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Opponents of Immigration Reform in House Still Believe in Self-Deportation

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House members opposed to immigration reform are apparently so marginalized now that the leader of their own specifically designated space for hating on immigrants, the House Immigration Reform Caucus, doesn’t agree with them.

Some of the most notorious anti-immigrant Republicans in the House, all with their own storied history of saying and supporting outlandish things against immigrants and immigration, held a “pen and pad” session with reporters yesterday, apparently just to go against their party’s current willingness to support immigration reform and express their dissatisfaction with the upcoming legislation.  Reps. Steve King (IA), Mo Brooks (AL), Dana Rohrabacher (CA), Michele Bachmann (MN), Lou Barletta (PA), and Louie Gohmert (TX) rehashed old right-wing talking points about how we need more border security rather than immigration reform and discussed their desire to slow down the momentum that immigration reform has picked up in the last few months.  In a decision to completely ignore the last election and the GOP’s continuing attempt to win Latino votes, Rep. Rohrabacher even started talking about self-deportation again and why he supports it.

As Rohrabacher said: “You make sure that people who are here illegally do not get jobs, and they don’t get benefits and they will go home. It’s called attrition. I don’t happen to believe in deportation. If you make sure they don’t get jobs and they don’t get benefits, I mean Mitt [Romney] called it self-deportation, but it’s not; it’s just attrition. They’ll go home on their own.”

The other Congressmembers weren’t much better.  Mo Brooks advocated for a new immigration policy that would bring immigrants “less likely to be on the consumptive side of our economy” to the US.  Michele Bachmann wondered why Congress is considering a comprehensive immigration bill at all, and not just one bill that works on securing the border (answer: probably because the border is already secure, and because an enforcement-only bill wouldn’t solve like, any of the actual problems with the nation’s current immigration policy).  Lou Barletta expressed amazement that “there is any talk at all about a pathway to citizenship”—completely ignoring the fact that one of the reasons we’re talking about such a pathway is because a clear majority of Americans support it.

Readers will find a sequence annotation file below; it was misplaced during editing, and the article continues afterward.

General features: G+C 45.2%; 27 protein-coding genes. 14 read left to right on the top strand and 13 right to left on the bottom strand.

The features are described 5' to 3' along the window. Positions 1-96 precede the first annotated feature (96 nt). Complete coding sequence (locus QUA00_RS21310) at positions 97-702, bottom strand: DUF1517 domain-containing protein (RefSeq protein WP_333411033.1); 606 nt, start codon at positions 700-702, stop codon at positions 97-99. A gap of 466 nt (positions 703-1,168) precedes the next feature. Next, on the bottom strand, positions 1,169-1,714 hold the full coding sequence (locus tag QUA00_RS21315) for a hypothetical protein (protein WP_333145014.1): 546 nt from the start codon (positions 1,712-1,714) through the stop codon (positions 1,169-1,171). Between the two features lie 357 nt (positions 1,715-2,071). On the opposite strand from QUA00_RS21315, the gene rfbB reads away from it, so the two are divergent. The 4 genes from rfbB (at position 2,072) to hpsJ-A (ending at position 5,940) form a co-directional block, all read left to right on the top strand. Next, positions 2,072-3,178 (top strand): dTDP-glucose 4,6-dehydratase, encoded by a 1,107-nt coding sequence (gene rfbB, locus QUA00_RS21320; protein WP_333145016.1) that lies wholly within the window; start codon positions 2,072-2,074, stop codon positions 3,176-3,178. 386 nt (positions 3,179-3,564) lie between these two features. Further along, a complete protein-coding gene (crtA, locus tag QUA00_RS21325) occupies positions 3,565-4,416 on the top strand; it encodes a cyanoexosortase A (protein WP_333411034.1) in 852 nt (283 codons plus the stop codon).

On the same day, meanwhile, Rep. Ted Poe, the chair of the House Immigration Reform Caucus—historically the legislative club for anti-immigrant members of Congress—was also talking about immigration, albeit in a very, very different tone.  As Fox News Latino quoted him yesterday:

“I’ve changed,” said Poe, who was first elected to Congress in 2004. “I used to think we had to do border security before we ever talk about other immigration issues. But we have to do them in tandem, because [otherwise] we’ll never get to those other issues. The border is really not secure because of the drug cartels.”

“They’re not leaving,” Poe said of the millions of undocumented immigrants. “They’re not going to go back to their countries, and what purpose would it serve for them to leave?”

And this from a Congressman who once quoted a KKK Grand Wizard on the House floor!

At least Poe seems to have seen the light of day when it comes to immigration reform and why Republicans must get behind the issue.  Which is more than we can say for the House “self-deportation” caucus, which seems hellbent on continuing to drive Republicans off the demographic cliff.